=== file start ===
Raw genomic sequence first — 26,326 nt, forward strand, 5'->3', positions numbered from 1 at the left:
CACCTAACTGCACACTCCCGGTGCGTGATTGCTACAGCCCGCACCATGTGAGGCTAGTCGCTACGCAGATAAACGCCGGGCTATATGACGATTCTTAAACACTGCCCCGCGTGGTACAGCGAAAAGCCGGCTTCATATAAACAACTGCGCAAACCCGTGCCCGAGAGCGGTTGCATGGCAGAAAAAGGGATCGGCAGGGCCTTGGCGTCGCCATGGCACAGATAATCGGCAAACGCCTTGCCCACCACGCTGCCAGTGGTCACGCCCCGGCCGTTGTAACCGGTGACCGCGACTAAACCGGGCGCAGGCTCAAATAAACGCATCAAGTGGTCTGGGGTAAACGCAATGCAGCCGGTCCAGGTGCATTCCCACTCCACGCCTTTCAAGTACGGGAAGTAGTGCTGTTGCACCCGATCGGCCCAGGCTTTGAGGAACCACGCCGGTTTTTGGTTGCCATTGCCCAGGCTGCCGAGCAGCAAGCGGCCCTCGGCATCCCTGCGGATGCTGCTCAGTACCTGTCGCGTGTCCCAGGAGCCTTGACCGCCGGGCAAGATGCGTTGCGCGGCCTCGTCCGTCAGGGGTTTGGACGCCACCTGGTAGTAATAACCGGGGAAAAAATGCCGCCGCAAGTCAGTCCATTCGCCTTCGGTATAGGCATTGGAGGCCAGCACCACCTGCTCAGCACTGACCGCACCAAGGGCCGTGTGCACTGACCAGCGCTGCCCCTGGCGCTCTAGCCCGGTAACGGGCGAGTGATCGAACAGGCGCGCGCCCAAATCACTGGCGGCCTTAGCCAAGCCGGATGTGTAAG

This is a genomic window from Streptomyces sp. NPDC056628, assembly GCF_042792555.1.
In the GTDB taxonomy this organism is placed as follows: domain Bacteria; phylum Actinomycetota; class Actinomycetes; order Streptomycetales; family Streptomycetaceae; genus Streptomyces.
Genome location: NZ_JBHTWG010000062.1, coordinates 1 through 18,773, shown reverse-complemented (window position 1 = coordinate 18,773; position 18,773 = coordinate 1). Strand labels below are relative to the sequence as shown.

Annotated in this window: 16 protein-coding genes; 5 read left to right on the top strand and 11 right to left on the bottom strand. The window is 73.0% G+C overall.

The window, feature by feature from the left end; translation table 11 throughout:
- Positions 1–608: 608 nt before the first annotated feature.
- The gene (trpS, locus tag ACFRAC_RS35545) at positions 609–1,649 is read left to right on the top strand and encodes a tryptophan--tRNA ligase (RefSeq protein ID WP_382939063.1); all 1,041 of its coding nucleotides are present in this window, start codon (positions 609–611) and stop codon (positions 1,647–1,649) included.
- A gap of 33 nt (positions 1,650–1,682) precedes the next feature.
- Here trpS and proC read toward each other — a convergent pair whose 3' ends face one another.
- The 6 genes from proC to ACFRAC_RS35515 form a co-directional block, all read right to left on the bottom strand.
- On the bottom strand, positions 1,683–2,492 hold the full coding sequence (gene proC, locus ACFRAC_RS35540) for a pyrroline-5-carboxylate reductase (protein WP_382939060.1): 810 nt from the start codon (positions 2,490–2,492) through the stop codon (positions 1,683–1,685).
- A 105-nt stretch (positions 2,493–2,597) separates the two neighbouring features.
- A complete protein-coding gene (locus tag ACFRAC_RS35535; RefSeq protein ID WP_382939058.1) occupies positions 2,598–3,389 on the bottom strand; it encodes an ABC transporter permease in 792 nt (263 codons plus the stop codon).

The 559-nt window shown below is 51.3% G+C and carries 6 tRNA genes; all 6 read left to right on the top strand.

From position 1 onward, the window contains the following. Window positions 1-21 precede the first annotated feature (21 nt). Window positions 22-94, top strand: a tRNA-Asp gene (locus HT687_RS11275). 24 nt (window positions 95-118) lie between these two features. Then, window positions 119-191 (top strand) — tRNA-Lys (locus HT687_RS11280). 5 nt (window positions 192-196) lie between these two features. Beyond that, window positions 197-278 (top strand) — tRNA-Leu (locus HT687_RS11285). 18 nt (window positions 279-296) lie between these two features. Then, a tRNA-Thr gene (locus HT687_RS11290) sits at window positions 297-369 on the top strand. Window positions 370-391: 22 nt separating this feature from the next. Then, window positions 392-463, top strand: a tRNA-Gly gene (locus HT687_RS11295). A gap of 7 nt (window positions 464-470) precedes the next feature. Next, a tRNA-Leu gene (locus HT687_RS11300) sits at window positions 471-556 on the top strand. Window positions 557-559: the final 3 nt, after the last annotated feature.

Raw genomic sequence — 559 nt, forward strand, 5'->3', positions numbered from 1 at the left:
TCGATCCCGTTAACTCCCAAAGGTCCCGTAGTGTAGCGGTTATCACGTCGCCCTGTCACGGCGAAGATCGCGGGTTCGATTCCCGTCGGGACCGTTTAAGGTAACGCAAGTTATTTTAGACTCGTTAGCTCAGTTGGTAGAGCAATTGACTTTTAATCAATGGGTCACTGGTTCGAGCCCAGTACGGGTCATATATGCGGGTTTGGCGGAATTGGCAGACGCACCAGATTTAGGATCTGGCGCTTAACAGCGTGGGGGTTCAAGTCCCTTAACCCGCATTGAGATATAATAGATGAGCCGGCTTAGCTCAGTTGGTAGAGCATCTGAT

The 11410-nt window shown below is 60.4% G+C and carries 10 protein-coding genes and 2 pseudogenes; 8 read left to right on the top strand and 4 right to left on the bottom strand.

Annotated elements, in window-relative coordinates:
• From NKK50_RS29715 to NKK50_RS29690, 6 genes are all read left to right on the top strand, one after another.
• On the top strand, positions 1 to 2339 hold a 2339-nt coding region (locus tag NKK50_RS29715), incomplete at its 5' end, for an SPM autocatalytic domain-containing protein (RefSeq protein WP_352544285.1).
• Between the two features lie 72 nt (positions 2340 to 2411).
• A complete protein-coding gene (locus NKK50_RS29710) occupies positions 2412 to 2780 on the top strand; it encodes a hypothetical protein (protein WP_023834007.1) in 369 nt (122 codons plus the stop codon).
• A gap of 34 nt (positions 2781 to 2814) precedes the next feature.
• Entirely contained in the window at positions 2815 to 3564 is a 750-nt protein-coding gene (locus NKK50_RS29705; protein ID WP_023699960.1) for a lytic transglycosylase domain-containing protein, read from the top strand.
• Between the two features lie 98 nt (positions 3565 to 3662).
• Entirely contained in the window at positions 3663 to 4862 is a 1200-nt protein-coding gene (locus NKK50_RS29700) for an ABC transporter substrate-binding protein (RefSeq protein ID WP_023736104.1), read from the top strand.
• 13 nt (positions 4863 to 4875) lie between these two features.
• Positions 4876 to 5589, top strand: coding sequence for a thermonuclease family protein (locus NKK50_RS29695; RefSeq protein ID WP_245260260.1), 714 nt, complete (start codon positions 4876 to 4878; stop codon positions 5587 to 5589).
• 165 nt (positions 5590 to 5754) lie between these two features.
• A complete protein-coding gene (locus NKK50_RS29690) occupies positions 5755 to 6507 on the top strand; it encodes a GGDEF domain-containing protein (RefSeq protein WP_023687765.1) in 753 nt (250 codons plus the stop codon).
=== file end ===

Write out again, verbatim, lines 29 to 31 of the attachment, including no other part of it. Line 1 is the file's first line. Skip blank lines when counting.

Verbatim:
• Entirely contained in the window at positions 3663 to 4862 is a 1200-nt protein-coding gene (locus NKK50_RS29700) for an ABC transporter substrate-binding protein (RefSeq protein ID WP_023736104.1), read from the top strand.
• 13 nt (positions 4863 to 4875) lie between these two features.
• Positions 4876 to 5589, top strand: coding sequence for a thermonuclease family protein (locus NKK50_RS29695; RefSeq protein ID WP_245260260.1), 714 nt, complete (start codon positions 4876 to 4878; stop codon positions 5587 to 5589).